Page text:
Table 1. Major Instruments & Equipment obtained from CFI-LEF 744.
|Hitachi S-4700 FE-SEM||McGill University|
|Hitachi S-3000N VP-SEM||McGill University|
|JEOL JSM-6340F FE-SEM||Université de Montréal|
|JEOL JEM-2100F 200 kV FE-TEM||École Polytechnique|
|Hitachi FB-2000A FIB||École Polytechnique|
|Gatan Multiscan CCD Camera Model 791 (x2)||McGill University/Université de Montréal|
|Leica Microsystems EM UCT Ultramicrotome||Université de Montréal|
|Leica Microsystems EM BAF060 Freeze-Fracture System||McGill University|
In 2008, a CFI-LEF grant (11505; PI - J. Bergeron) was awarded to the FEMR as lead institute, and to Université Laval, to create the regional Facility for Electron Cryomicroscopy and Cryo-Electron Microscopy (FECCET). A total of $8.03M, combined with $736K from a CFI-LOF Grant (12824) awarded to Dr. I. Rouiller, a recruit in structural biology and cryo-EM at the FEMR and appointed in the Department of Anatomy & Cell Biology, enabled the acquisition of state-of-the-art transmission electron microscopes and ancillary equipment for advanced sample preparation (Table 2).
Table 2. Major Instruments & Equipment obtained from CFI-LEF 11505.
|FEI Titan Krios 300 kV Cryo-STEM w/Gatan Imaging Filter||McGill University, Université Laval|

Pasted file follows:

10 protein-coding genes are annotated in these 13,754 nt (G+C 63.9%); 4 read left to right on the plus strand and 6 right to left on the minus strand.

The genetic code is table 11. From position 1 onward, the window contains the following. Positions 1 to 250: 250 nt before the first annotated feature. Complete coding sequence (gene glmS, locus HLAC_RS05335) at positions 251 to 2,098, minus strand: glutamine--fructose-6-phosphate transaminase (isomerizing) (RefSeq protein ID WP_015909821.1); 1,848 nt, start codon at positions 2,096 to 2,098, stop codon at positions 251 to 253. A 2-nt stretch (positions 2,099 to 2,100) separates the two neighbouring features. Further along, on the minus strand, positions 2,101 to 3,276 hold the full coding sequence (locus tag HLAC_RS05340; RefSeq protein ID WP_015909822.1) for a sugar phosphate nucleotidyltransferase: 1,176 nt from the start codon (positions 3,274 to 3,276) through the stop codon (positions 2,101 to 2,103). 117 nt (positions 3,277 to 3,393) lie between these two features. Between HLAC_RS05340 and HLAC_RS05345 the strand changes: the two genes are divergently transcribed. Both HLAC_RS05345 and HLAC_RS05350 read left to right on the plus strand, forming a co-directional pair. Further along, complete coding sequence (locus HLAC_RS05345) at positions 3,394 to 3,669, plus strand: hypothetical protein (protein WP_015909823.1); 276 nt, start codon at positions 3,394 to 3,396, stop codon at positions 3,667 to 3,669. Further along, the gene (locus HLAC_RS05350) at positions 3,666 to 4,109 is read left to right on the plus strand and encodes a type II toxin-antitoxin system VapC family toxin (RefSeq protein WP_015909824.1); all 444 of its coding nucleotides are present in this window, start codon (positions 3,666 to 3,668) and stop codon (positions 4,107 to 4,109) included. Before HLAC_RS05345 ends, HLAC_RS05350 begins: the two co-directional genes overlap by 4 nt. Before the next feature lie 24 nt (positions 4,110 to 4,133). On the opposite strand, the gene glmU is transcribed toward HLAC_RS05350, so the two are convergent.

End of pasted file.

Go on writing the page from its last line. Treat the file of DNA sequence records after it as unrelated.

|FEI Tecnai G2 F20 200 kV Cryo-STEM||McGill University, Université Laval|
|FEI Tecnai G2 Spirit 120 kV Cryo-TEM||McGill University, Université Laval|
|FEI Vitrobot Mark IV (x2)||McGill University, Université Laval|
|Leica Microsystems EM PACT2 High Pressure Freezer (x2)||McGill University / Université Laval|
|Leica Microsystems EM AFS2 Automatic Freeze Substitution||McGill University|
|Leica Microsystems EM CPD030 Critical-Point Dryer||McGill University|
|Leica Microsystems EM UC7/FC7 Cryo-ultramicrotome||Université Laval|
|High-Performance Computing||McGill University /Université Laval|
In 2012, a CFI-LEF grant (30979; PI - M. McKee) of $4.54 million was awarded to the FEMR to advance the multi-modal workflow capability for cryogenic correlative light-electron microscopy (cryo-CLEM; Table 3).
Table 3. Instruments & Equipment obtained from CFI-LEF 30797.
|FEI Helios Nanolab 660 DualBeam Leica Microsystems EM VCT100 Cryogenic Transfer System||McGill University|